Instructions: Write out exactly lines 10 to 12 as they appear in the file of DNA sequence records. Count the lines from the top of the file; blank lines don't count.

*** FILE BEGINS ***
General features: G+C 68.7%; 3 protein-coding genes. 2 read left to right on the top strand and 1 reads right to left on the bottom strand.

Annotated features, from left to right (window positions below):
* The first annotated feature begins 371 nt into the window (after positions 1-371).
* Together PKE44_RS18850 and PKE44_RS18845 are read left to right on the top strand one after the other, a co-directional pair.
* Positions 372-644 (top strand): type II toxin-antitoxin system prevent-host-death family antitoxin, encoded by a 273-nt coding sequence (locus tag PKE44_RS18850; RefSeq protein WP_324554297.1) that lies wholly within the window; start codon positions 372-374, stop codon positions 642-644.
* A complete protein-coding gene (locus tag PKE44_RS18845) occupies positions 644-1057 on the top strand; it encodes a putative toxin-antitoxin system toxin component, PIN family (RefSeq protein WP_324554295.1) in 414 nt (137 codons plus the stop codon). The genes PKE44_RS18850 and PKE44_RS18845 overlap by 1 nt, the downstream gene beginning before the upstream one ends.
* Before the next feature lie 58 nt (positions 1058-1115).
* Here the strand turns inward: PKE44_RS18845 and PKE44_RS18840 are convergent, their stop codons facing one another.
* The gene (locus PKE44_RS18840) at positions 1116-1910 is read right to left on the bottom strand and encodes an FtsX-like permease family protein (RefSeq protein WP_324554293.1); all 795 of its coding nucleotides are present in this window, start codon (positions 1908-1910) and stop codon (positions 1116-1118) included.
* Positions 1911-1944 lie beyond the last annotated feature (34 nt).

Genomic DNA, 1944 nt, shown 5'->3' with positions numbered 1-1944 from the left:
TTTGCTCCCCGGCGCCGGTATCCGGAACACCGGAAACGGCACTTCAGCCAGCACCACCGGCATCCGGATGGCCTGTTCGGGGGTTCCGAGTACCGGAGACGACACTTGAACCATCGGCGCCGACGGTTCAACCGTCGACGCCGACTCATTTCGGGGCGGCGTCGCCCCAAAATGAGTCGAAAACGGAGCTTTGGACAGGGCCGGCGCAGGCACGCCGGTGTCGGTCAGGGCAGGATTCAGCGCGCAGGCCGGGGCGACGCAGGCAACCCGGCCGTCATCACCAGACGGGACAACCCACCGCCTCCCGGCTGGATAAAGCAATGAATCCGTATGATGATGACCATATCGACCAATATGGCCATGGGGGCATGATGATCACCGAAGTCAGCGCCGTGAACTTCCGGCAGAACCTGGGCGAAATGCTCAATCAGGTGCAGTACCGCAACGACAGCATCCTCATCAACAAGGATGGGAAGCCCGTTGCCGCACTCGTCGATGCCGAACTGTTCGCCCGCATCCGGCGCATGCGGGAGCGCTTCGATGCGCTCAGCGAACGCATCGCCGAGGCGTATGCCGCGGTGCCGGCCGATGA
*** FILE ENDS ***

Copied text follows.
* Positions 1911-1944 lie beyond the last annotated feature (34 nt).

Genomic DNA, 1944 nt, shown 5'->3' with positions numbered 1-1944 from the left:
TTTGCTCCCCGGCGCCGGTATCCGGAACACCGGAAACGGCACTTCAGCCAGCACCACCGGCATCCGGATGGCCTGTTCGGGGGTTCCGAGTACCGGAGACGACACTTGAACCATCGGCGCCGACGGTTCAACCGTCGACGCCGACTCATTTCGGGGCGGCGTCGCCCCAAAATGAGTCGAAAACGGAGCTTTGGACAGGGCCGGCGCAGGCACGCCGGTGTCGGTCAGGGCAGGATTCAGCGCGCAGGCCGGGGCGACGCAGGCAACCCGGCCGTCATCACCAGACGGGACAACCCACCGCCTCCCGGCTGGATAAAGCAATGAATCCGTATGATGATGACCATATCGACCAATATGGCCATGGGGGCATGATGATCACCGAAGTCAGCGCCGTGAACTTCCGGCAGAACCTGGGCGAAATGCTCAATCAGGTGCAGTACCGCAACGACAGCATCCTCATCAACAAGGATGGGAAGCCCGTTGCCGCACTCGTCGATGCCGAACTGTTCGCCCGCATCCGGCGCATGCGGGAGCGCTTCGATGCGCTCAGCGAACGCATCGCCGAGGCGTATGCCGCGGTGCCGGCCGATGA